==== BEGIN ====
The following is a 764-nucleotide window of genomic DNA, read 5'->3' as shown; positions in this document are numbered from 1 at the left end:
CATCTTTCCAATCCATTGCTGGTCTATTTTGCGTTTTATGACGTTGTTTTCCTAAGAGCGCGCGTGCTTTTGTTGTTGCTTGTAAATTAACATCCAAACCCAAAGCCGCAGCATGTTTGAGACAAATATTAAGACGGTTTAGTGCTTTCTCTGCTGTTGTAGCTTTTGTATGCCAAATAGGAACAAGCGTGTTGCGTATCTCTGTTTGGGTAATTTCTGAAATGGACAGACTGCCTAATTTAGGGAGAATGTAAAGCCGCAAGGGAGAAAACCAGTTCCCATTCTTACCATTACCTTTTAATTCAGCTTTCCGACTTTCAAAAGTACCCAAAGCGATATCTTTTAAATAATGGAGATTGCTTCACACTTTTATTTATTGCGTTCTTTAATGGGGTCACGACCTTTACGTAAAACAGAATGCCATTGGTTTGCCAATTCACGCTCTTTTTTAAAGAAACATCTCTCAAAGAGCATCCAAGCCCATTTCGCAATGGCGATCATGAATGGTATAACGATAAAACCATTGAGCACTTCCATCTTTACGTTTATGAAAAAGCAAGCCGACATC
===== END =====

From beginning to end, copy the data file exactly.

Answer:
The following is a 764-nucleotide window of genomic DNA, read 5'->3' as shown; positions in this document are numbered from 1 at the left end:
CATCTTTCCAATCCATTGCTGGTCTATTTTGCGTTTTATGACGTTGTTTTCCTAAGAGCGCGCGTGCTTTTGTTGTTGCTTGTAAATTAACATCCAAACCCAAAGCCGCAGCATGTTTGAGACAAATATTAAGACGGTTTAGTGCTTTCTCTGCTGTTGTAGCTTTTGTATGCCAAATAGGAACAAGCGTGTTGCGTATCTCTGTTTGGGTAATTTCTGAAATGGACAGACTGCCTAATTTAGGGAGAATGTAAAGCCGCAAGGGAGAAAACCAGTTCCCATTCTTACCATTACCTTTTAATTCAGCTTTCCGACTTTCAAAAGTACCCAAAGCGATATCTTTTAAATAATGGAGATTGCTTCACACTTTTATTTATTGCGTTCTTTAATGGGGTCACGACCTTTACGTAAAACAGAATGCCATTGGTTTGCCAATTCACGCTCTTTTTTAAAGAAACATCTCTCAAAGAGCATCCAAGCCCATTTCGCAATGGCGATCATGAATGGTATAACGATAAAACCATTGAGCACTTCCATCTTTACGTTTATGAAAAAGCAAGCCGACATC